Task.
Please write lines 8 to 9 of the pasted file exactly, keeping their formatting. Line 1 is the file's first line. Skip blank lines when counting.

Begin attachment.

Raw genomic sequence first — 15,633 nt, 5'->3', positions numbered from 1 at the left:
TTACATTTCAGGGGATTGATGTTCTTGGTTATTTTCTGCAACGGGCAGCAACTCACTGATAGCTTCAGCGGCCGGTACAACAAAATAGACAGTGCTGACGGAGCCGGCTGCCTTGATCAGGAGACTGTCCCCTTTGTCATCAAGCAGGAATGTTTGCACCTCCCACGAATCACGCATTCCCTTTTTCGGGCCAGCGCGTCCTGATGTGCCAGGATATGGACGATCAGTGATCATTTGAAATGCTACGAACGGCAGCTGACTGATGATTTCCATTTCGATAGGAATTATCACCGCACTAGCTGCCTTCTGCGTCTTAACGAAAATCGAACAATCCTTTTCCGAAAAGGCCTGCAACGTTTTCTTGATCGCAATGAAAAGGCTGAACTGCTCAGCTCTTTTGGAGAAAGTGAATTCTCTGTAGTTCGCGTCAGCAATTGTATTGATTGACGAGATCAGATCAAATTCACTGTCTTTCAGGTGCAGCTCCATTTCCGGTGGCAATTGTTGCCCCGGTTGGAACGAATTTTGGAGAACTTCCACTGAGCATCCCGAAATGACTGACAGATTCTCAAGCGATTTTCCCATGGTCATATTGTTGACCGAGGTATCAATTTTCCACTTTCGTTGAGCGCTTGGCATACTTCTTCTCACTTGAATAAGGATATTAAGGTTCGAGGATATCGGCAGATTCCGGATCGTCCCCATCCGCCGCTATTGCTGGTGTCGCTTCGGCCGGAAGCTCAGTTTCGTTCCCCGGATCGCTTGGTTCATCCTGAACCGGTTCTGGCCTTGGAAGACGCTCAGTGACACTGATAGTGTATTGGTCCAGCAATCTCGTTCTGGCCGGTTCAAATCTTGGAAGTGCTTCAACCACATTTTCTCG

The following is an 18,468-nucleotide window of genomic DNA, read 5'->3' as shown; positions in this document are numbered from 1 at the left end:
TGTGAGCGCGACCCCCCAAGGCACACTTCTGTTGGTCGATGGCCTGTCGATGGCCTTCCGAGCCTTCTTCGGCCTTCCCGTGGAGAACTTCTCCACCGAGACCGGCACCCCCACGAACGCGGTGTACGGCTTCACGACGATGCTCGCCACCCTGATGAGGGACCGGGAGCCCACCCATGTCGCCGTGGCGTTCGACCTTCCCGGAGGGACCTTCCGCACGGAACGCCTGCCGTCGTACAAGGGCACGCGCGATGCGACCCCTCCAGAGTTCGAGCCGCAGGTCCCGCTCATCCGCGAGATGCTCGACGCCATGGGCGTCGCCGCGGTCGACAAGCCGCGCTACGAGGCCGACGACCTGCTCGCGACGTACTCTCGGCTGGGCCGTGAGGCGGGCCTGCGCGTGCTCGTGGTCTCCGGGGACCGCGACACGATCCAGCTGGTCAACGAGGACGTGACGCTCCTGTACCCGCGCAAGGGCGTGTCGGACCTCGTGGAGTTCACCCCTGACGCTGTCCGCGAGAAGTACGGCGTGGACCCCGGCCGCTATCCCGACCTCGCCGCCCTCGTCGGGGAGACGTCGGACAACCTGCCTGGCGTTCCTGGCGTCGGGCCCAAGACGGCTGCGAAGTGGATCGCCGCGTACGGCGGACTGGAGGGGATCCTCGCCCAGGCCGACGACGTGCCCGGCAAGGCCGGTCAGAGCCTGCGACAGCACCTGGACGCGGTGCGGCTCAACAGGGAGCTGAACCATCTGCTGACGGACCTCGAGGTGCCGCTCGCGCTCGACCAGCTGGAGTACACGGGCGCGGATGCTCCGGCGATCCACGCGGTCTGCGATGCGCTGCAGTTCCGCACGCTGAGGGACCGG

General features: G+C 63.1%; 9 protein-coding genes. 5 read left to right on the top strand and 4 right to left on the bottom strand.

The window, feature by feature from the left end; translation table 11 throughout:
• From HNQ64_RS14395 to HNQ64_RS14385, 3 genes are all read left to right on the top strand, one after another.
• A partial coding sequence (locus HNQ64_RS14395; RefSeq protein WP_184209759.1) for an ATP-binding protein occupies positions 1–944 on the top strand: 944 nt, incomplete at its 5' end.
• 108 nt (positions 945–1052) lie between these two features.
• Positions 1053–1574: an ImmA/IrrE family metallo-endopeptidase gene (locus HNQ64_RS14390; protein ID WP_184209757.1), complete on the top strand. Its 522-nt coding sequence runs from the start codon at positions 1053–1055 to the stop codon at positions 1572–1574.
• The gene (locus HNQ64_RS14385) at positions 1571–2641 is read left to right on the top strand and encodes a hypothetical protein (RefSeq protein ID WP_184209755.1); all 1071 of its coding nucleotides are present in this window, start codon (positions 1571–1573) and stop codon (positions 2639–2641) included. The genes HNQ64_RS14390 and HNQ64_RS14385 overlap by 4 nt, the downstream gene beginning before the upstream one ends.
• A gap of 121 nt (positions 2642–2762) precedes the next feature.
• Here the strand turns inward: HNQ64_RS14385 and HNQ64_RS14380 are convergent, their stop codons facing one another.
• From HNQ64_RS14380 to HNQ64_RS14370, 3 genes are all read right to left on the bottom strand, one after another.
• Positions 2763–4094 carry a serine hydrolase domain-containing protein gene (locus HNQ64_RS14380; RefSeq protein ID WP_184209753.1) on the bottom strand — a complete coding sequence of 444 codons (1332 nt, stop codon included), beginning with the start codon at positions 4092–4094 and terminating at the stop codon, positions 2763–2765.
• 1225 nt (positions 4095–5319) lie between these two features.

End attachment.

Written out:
• A partial coding sequence (locus HNQ64_RS14395; RefSeq protein WP_184209759.1) for an ATP-binding protein occupies positions 1–944 on the top strand: 944 nt, incomplete at its 5' end.
• 108 nt (positions 945–1052) lie between these two features.